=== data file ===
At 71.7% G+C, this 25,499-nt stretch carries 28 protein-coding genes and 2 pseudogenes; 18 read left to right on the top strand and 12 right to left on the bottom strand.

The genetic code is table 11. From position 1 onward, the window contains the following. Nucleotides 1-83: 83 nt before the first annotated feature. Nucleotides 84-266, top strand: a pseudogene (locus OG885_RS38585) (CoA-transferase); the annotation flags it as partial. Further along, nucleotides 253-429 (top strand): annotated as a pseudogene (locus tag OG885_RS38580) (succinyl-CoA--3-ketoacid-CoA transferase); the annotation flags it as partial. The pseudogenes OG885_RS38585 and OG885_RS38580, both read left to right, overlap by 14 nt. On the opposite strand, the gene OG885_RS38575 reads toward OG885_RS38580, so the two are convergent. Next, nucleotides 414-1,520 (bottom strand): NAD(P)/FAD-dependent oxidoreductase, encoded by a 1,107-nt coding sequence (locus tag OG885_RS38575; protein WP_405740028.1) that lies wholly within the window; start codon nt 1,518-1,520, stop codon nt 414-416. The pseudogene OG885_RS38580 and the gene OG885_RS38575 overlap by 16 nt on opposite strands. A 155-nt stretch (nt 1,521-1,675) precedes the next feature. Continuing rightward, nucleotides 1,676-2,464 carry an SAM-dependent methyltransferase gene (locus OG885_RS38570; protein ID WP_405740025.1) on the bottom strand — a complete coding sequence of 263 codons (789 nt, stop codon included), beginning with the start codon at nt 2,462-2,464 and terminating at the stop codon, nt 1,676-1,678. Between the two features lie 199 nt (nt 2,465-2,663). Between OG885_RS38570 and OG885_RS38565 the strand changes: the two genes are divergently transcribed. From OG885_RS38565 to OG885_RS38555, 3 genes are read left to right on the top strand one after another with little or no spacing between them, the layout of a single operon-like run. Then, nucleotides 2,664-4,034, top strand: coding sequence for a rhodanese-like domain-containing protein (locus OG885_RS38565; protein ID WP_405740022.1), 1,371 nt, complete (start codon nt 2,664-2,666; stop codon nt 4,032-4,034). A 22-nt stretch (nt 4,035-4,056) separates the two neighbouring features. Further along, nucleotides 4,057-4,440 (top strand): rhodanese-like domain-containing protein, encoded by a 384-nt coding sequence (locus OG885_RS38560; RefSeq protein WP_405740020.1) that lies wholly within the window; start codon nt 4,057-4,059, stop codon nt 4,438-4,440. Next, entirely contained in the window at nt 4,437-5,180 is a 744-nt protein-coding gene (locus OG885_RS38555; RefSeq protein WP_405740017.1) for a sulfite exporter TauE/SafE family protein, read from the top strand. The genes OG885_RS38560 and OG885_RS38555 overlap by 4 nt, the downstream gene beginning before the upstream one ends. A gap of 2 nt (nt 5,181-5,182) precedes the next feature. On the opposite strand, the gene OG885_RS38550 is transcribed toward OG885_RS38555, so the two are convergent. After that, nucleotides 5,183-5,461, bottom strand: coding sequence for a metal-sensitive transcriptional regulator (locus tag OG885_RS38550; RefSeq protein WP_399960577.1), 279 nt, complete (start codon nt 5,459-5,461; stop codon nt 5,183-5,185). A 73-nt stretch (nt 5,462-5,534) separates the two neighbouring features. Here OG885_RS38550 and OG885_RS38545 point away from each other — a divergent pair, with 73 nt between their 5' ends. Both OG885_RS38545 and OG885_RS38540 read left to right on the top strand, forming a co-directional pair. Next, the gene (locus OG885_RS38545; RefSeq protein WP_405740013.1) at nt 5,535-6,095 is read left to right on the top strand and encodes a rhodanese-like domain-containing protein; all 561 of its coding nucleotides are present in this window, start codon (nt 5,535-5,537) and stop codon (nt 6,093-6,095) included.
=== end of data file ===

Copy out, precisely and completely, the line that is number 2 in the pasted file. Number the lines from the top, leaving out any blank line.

The genetic code is table 11. From position 1 onward, the window contains the following. Nucleotides 1-83: 83 nt before the first annotated feature. Nucleotides 84-266, top strand: a pseudogene (locus OG885_RS38585) (CoA-transferase); the annotation flags it as partial. Further along, nucleotides 253-429 (top strand): annotated as a pseudogene (locus tag OG885_RS38580) (succinyl-CoA--3-ketoacid-CoA transferase); the annotation flags it as partial. The pseudogenes OG885_RS38585 and OG885_RS38580, both read left to right, overlap by 14 nt. On the opposite strand, the gene OG885_RS38575 reads toward OG885_RS38580, so the two are convergent. Next, nucleotides 414-1,520 (bottom strand): NAD(P)/FAD-dependent oxidoreductase, encoded by a 1,107-nt coding sequence (locus tag OG885_RS38575; protein WP_405740028.1) that lies wholly within the window; start codon nt 1,518-1,520, stop codon nt 414-416. The pseudogene OG885_RS38580 and the gene OG885_RS38575 overlap by 16 nt on opposite strands. A 155-nt stretch (nt 1,521-1,675) precedes the next feature. Continuing rightward, nucleotides 1,676-2,464 carry an SAM-dependent methyltransferase gene (locus OG885_RS38570; protein ID WP_405740025.1) on the bottom strand — a complete coding sequence of 263 codons (789 nt, stop codon included), beginning with the start codon at nt 2,462-2,464 and terminating at the stop codon, nt 1,676-1,678. Between the two features lie 199 nt (nt 2,465-2,663). Between OG885_RS38570 and OG885_RS38565 the strand changes: the two genes are divergently transcribed. From OG885_RS38565 to OG885_RS38555, 3 genes are read left to right on the top strand one after another with little or no spacing between them, the layout of a single operon-like run. Then, nucleotides 2,664-4,034, top strand: coding sequence for a rhodanese-like domain-containing protein (locus OG885_RS38565; protein ID WP_405740022.1), 1,371 nt, complete (start codon nt 2,664-2,666; stop codon nt 4,032-4,034). A 22-nt stretch (nt 4,035-4,056) separates the two neighbouring features. Further along, nucleotides 4,057-4,440 (top strand): rhodanese-like domain-containing protein, encoded by a 384-nt coding sequence (locus OG885_RS38560; RefSeq protein WP_405740020.1) that lies wholly within the window; start codon nt 4,057-4,059, stop codon nt 4,438-4,440. Next, entirely contained in the window at nt 4,437-5,180 is a 744-nt protein-coding gene (locus OG885_RS38555; RefSeq protein WP_405740017.1) for a sulfite exporter TauE/SafE family protein, read from the top strand. The genes OG885_RS38560 and OG885_RS38555 overlap by 4 nt, the downstream gene beginning before the upstream one ends. A gap of 2 nt (nt 5,181-5,182) precedes the next feature. On the opposite strand, the gene OG885_RS38550 is transcribed toward OG885_RS38555, so the two are convergent. After that, nucleotides 5,183-5,461, bottom strand: coding sequence for a metal-sensitive transcriptional regulator (locus tag OG885_RS38550; RefSeq protein WP_399960577.1), 279 nt, complete (start codon nt 5,459-5,461; stop codon nt 5,183-5,185). A 73-nt stretch (nt 5,462-5,534) separates the two neighbouring features. Here OG885_RS38550 and OG885_RS38545 point away from each other — a divergent pair, with 73 nt between their 5' ends. Both OG885_RS38545 and OG885_RS38540 read left to right on the top strand, forming a co-directional pair. Next, the gene (locus OG885_RS38545; RefSeq protein WP_405740013.1) at nt 5,535-6,095 is read left to right on the top strand and encodes a rhodanese-like domain-containing protein; all 561 of its coding nucleotides are present in this window, start codon (nt 5,535-5,537) and stop codon (nt 6,093-6,095) included.